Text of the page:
"I think I probably experienced about 10 different emotions," Quick says. "Shock, disbelief, but most of all, pure genuine joy. For someone of his stature to do that is just amazing. For 20 minutes, he enabled us to not think about everything we were going through. He greeted us like we were family. I'd heard about these visits, that it was something he liked to do, but you see him walk through that door and you know he's the real deal. He is truth."
What does a star athlete really mean to the city where he plays?
It's a complicated question, and the truth is, the answer varies depending on the market and the athlete. In certain cities -- perhaps even in a majority of cities -- it means little. There is no larger bond formed with fans, no deeper resonance. And there's nothing wrong with viewing it as a business relationship, to be frank. It's just sports, after all. Some athletes you simply cheer for on Sundays, and don't think about much beyond the white lines.
But as the Seahawks prepare to play in the Super Bowl for the second time in team history this Sunday, as the franchise tries to capture the city's first major sports title since 1979, much of Seattle would like you to understand the feelings people have for their 25-year-old quarterback, Russell Carrington Wilson, are a little different.
It goes beyond his escapability, his humility or his accuracy with a football. It's what he's done with his time in just two short years, and what he represents.
"I think we've all fallen in love with the guy," says James Paxton, a Seahawks fan who dyed his goatee bright green and his mustache dark blue for the team's playoff run. "He gave us hope back."
As a sports town, Seattle can't quite match the tortured history of cities like Cleveland or Buffalo. But that doesn't mean the city hasn't experienced its share of disappointment and anguish in recent decades. If you talk to Seattleites in bars, restaurants, coffee shops and office buildings this week, they're obviously giddy about the Super Bowl. In virtually every downtown window, you can spot green and blue banners celebrating the Seahawks' "12th Man." Seahawks jerseys are flying off the shelves of sporting goods stores, and thousands of fans lined the streets as part of a celebratory sendoff when the team departed for New York City.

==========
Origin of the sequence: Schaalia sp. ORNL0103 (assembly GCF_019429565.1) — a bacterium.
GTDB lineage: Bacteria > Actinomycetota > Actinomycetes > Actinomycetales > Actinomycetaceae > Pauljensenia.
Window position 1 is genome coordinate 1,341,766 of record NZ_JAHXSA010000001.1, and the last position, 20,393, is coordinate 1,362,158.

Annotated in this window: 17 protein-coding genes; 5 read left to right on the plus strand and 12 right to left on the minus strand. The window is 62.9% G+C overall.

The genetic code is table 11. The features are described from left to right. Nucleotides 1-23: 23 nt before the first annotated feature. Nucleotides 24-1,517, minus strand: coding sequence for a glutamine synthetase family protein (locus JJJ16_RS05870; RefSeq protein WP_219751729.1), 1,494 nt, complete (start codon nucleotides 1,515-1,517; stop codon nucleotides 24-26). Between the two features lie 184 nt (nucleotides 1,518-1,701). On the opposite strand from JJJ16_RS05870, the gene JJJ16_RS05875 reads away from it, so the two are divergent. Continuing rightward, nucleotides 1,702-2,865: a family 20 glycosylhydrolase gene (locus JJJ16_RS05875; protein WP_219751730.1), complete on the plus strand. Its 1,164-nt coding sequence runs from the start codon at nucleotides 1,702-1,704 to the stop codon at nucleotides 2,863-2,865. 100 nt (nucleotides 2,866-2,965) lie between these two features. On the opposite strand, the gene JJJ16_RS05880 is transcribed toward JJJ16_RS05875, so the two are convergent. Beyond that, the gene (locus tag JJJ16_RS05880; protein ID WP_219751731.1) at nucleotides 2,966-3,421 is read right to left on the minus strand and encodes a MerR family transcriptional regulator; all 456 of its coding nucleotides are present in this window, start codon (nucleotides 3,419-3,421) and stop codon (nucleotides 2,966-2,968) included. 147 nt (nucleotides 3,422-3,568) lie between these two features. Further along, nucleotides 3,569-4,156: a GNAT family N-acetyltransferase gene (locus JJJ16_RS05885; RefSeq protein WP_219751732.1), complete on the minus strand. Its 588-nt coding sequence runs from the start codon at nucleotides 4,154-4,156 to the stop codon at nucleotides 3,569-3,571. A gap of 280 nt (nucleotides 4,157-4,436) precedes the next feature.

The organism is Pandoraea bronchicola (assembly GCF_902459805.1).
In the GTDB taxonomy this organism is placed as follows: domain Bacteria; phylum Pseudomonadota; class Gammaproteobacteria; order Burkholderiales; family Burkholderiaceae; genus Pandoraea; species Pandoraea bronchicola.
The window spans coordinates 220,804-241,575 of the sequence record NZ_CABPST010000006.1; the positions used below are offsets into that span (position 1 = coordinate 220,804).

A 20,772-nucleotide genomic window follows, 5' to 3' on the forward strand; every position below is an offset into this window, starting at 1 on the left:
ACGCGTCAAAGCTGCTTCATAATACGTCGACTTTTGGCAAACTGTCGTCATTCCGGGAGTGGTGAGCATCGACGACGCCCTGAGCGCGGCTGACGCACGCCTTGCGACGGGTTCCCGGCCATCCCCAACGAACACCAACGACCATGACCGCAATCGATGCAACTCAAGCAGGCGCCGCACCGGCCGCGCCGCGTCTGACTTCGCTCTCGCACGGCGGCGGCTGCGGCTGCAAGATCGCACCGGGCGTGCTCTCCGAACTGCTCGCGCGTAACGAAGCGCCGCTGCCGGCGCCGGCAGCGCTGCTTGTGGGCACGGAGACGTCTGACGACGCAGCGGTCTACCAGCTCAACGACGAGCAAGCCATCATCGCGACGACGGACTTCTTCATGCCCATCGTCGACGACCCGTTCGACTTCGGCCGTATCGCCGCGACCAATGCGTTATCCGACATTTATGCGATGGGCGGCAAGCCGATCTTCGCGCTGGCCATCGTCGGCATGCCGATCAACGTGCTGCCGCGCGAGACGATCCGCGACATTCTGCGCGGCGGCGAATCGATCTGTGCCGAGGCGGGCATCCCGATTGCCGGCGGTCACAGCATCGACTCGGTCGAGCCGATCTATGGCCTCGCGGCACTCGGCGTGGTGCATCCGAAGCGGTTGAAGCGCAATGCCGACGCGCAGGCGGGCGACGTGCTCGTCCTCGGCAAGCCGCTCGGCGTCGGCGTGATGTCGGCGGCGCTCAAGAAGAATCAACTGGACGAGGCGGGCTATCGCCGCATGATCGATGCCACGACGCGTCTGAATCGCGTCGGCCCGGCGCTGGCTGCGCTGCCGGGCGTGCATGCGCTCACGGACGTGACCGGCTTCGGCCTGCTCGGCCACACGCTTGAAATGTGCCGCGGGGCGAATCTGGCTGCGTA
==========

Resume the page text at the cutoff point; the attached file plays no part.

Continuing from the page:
But in conversations, people aren't ashamed to admit this game is about more than just the Lombardi Trophy. It's also a chance to wash away a lot of recent sports heartache. The feeling may not be unanimous -- nothing is when talking about an entire fan base -- but it definitely exists.
You can still feel the sting of the Sonics' 2008 departure here in the Emerald City, and with Kevin Durant arguably unseating LeBron James as the NBA's best player this season, it's just more salt in the wound. There is still a mixture of frustration and regret, too, that the Mariners of the mid-1990s had four of the best baseball players of this era on the same team -- Ken Griffey Jr., Randy Johnson, Alex Rodriguez and Edgar Martinez -- and have no trophies to show for it. There is still a hint of bitterness that the officiating was so sketchy the last time the Seahawks made the Super Bowl that one of the referees later felt compelled to issue an apology to Seahawks players.